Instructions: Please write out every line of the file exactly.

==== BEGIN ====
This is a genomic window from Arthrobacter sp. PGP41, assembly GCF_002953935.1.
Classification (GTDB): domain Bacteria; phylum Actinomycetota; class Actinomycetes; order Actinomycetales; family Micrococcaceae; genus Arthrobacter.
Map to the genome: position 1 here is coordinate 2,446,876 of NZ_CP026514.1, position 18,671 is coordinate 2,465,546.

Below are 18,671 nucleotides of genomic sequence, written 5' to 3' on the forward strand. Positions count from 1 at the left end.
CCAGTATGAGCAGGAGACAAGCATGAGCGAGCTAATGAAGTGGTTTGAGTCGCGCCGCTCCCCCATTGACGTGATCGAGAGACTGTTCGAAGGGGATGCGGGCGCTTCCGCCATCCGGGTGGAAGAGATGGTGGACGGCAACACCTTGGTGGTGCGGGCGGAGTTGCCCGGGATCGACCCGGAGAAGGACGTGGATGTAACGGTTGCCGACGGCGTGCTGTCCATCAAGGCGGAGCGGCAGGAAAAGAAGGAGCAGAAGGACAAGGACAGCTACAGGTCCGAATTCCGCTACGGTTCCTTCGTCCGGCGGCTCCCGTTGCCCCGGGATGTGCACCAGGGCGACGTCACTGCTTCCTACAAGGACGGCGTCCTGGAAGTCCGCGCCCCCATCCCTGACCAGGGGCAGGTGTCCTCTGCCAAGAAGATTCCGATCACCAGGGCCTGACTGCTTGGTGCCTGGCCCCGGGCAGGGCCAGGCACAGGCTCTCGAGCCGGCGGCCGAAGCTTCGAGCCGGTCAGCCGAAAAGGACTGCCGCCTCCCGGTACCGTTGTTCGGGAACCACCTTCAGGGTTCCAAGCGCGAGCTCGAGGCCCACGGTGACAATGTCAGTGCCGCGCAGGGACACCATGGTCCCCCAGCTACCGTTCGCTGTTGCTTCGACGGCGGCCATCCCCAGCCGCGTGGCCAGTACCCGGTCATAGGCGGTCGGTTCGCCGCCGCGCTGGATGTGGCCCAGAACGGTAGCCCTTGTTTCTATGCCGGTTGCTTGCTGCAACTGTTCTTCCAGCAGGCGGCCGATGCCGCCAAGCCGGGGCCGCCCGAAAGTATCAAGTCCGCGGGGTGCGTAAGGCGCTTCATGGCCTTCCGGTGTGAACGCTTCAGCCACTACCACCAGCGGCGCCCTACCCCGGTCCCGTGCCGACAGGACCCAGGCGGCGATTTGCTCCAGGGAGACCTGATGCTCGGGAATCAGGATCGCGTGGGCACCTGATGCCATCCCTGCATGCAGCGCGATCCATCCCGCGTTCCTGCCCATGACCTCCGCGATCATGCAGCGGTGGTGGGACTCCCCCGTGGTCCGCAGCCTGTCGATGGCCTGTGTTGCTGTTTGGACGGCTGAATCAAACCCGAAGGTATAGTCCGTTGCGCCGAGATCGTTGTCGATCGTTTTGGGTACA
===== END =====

This is a genomic window from Arthrobacter sp. PGP41, assembly GCF_002953935.1.
Classification (GTDB): domain Bacteria; phylum Actinomycetota; class Actinomycetes; order Actinomycetales; family Micrococcaceae; genus Arthrobacter.
Map to the genome: position 1 here is coordinate 2,446,876 of NZ_CP026514.1, position 18,671 is coordinate 2,465,546.

Below are 18,671 nucleotides of genomic sequence, written 5' to 3' on the forward strand. Positions count from 1 at the left end.
CCAGTATGAGCAGGAGACAAGCATGAGCGAGCTAATGAAGTGGTTTGAGTCGCGCCGCTCCCCCATTGACGTGATCGAGAGACTGTTCGAAGGGGATGCGGGCGCTTCCGCCATCCGGGTGGAAGAGATGGTGGACGGCAACACCTTGGTGGTGCGGGCGGAGTTGCCCGGGATCGACCCGGAGAAGGACGTGGATGTAACGGTTGCCGACGGCGTGCTGTCCATCAAGGCGGAGCGGCAGGAAAAGAAGGAGCAGAAGGACAAGGACAGCTACAGGTCCGAATTCCGCTACGGTTCCTTCGTCCGGCGGCTCCCGTTGCCCCGGGATGTGCACCAGGGCGACGTCACTGCTTCCTACAAGGACGGCGTCCTGGAAGTCCGCGCCCCCATCCCTGACCAGGGGCAGGTGTCCTCTGCCAAGAAGATTCCGATCACCAGGGCCTGACTGCTTGGTGCCTGGCCCCGGGCAGGGCCAGGCACAGGCTCTCGAGCCGGCGGCCGAAGCTTCGAGCCGGTCAGCCGAAAAGGACTGCCGCCTCCCGGTACCGTTGTTCGGGAACCACCTTCAGGGTTCCAAGCGCGAGCTCGAGGCCCACGGTGACAATGTCAGTGCCGCGCAGGGACACCATGGTCCCCCAGCTACCGTTCGCTGTTGCTTCGACGGCGGCCATCCCCAGCCGCGTGGCCAGTACCCGGTCATAGGCGGTCGGTTCGCCGCCGCGCTGGATGTGGCCCAGAACGGTAGCCCTTGTTTCTATGCCGGTTGCTTGCTGCAACTGTTCTTCCAGCAGGCGGCCGATGCCGCCAAGCCGGGGCCGCCCGAAAGTATCAAGTCCGCGGGGTGCGTAAGGCGCTTCATGGCCTTCCGGTGTGAACGCTTCAGCCACTACCACCAGCGGCGCCCTACCCCGGTCCCGTGCCGACAGGACCCAGGCGGCGATTTGCTCCAGGGAGACCTGATGCTCGGGAATCAGGATCGCGTGGGCACCTGATGCCATCCCTGCATGCAGCGCGATCCATCCCGCGTTCCTGCCCATGACCTCCGCGATCATGCAGCGGTGGTGGGACTCCCCCGTGGTCCGCAGCCTGTCGATGGCCTGTGTTGCTGTTTGGACGGCTGAATCAAACCCGAAGGTATAGTCCGTTGCGCCGAGATCGTTGTCGATCGTTTTGGGTACA